POLICE Scotland has been accused of providing a partial account of its anti-drink driving initiatives after it emerged the force only records positive breath tests.

Officers do not produce figures on negative tests - where drivers are below the legal limit - which one MSP said made it "impossible" to measure the policy's success rate.

Police have legislative powers to request that a motorist takes a breath test if he is suspected of being under the influence of alcohol, or of committing a road traffic offence.

Drivers can also be breathalysed if they have been in an accident.

South of the border, a variety of statistics showing the proportionality of the policy are published.

In 2012, police forces in England and Wales carried out 682,558 breath tests, a 1% reduction compared to the previous twelve months.

Around 11% of these tests were either marked as positive or 'refused', the latter of which means a driver has declined to cooperate.

Nearly 90% of the tests found that drivers were under the limit.

However, in Scotland, the single force only records the positive tests and the only negatives recorded are for seasonal campaigns aimed at targeting drink drivers.

Force insiders said that the incomplete recording procedure means Police Scotland cannot show the low percentage of tests that have been positive, or whether the number of tests is on the rise.

One source said: "The current set up allows Police Scotland to focus on the positive side of the policy, which is the number of people getting caught. If the very low success rate was also published, it would attract negative headlines."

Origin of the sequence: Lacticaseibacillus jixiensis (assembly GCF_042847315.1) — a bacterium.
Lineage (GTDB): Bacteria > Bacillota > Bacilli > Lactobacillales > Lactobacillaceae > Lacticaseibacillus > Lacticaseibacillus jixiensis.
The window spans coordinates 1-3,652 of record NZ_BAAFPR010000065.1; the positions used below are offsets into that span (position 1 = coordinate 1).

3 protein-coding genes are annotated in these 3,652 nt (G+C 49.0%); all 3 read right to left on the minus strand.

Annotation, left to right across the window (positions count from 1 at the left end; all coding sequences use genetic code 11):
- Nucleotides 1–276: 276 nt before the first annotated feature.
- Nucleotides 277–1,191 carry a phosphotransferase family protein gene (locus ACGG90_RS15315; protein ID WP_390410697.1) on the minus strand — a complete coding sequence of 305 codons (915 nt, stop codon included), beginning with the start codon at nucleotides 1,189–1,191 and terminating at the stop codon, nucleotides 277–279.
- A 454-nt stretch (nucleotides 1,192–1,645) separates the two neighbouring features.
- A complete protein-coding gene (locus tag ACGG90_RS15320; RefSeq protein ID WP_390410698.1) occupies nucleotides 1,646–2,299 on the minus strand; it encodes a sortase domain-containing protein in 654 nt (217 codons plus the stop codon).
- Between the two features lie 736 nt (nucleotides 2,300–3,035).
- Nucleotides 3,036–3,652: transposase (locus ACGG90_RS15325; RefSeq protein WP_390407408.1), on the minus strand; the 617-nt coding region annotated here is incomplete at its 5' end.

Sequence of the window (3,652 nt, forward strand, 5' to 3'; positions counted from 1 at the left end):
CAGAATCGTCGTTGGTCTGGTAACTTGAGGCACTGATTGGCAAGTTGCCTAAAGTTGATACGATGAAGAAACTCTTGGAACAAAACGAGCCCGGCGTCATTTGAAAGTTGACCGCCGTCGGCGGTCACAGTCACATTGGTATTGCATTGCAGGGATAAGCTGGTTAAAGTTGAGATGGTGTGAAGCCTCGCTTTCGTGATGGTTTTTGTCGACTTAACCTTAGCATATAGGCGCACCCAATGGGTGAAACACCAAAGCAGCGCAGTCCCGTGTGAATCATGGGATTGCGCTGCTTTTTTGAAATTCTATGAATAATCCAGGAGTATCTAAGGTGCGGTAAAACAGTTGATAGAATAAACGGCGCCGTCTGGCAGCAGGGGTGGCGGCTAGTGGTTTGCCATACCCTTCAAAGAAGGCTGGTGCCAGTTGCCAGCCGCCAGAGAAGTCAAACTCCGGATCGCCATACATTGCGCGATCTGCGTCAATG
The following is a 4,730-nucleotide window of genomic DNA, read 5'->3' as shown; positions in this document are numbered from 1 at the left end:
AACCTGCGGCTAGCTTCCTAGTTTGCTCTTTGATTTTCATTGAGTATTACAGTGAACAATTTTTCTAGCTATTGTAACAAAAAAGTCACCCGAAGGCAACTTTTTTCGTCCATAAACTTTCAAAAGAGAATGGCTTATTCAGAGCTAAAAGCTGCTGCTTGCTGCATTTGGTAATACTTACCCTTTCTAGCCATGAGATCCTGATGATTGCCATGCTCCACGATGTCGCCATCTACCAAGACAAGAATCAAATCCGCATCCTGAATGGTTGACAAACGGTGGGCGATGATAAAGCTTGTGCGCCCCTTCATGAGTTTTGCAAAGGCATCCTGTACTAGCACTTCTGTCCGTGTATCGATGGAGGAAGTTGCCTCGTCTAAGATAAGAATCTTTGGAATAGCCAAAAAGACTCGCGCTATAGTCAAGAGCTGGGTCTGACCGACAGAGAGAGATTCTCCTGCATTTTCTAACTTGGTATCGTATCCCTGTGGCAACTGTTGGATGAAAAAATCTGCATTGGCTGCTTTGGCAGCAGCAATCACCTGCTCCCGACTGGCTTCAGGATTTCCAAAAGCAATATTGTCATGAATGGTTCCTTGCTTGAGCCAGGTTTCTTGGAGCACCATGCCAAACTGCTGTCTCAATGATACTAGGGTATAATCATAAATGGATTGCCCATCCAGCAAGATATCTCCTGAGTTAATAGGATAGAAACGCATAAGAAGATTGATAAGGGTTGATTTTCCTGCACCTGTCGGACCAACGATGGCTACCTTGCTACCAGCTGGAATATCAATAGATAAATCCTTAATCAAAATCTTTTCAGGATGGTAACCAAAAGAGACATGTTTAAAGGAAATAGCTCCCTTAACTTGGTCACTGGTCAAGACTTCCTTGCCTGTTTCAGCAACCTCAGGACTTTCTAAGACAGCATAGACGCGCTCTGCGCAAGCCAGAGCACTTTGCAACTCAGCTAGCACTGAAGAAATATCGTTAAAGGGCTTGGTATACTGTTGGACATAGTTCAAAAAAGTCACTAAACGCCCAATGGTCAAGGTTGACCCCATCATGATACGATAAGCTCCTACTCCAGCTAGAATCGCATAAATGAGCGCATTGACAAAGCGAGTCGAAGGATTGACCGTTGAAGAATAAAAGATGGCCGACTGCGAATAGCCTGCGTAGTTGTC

By contrast, the force records the total number of negative and positive stop searches.

In 2013/14, it emerged that 640,699 frisks had been recorded, a huge number that led to the policy being scaled back.

The reason for the stop and search is also noted.

The number of breath tests is believed to have increased following a recent change in drink driving laws.

In December, the drink drive limit in Scotland was reduced from 80 milligrams of alcohol per 100 millilitres of blood to 50 mg of alcohol.

Scottish Conservative transport spokesman Alex Johnstone said: "The SNP were quick to introduce stringent drink driving laws but have taken their eye of the ball when it comes to the reporting of it.

"Only recording positive breath tests makes no sense whatsoever, making it impossible for us to gauge how successful their anti-drink policy actually is.

"Drink driving is a serious offence and it's time the Nationalist government and Police Scotland got on with catching the real criminals causing death and destruction on our roads."

Hugh Henry, Scottish Labour's Justice spokesperson, said: "Police Scotland should publish all the information they have, as it is important to have the full picture when analysing data, to judge the effectiveness of policies and interventions. To be blunt, there doesn't seem to be a good reason why they would not record all the information."

Chief Superintendent Iain Murray, who is the Head of Road Policing with Police Scotland, said: "Police Scotland does not routinely record the numbers of negative breath tests other than during the two focussed initiatives that take place during the festive and summer seasons.

"Since the law changed in December, officers have stopped and spoken to more drivers than ever before and we have seen a significant reduction in the number found to have been drinking and driving."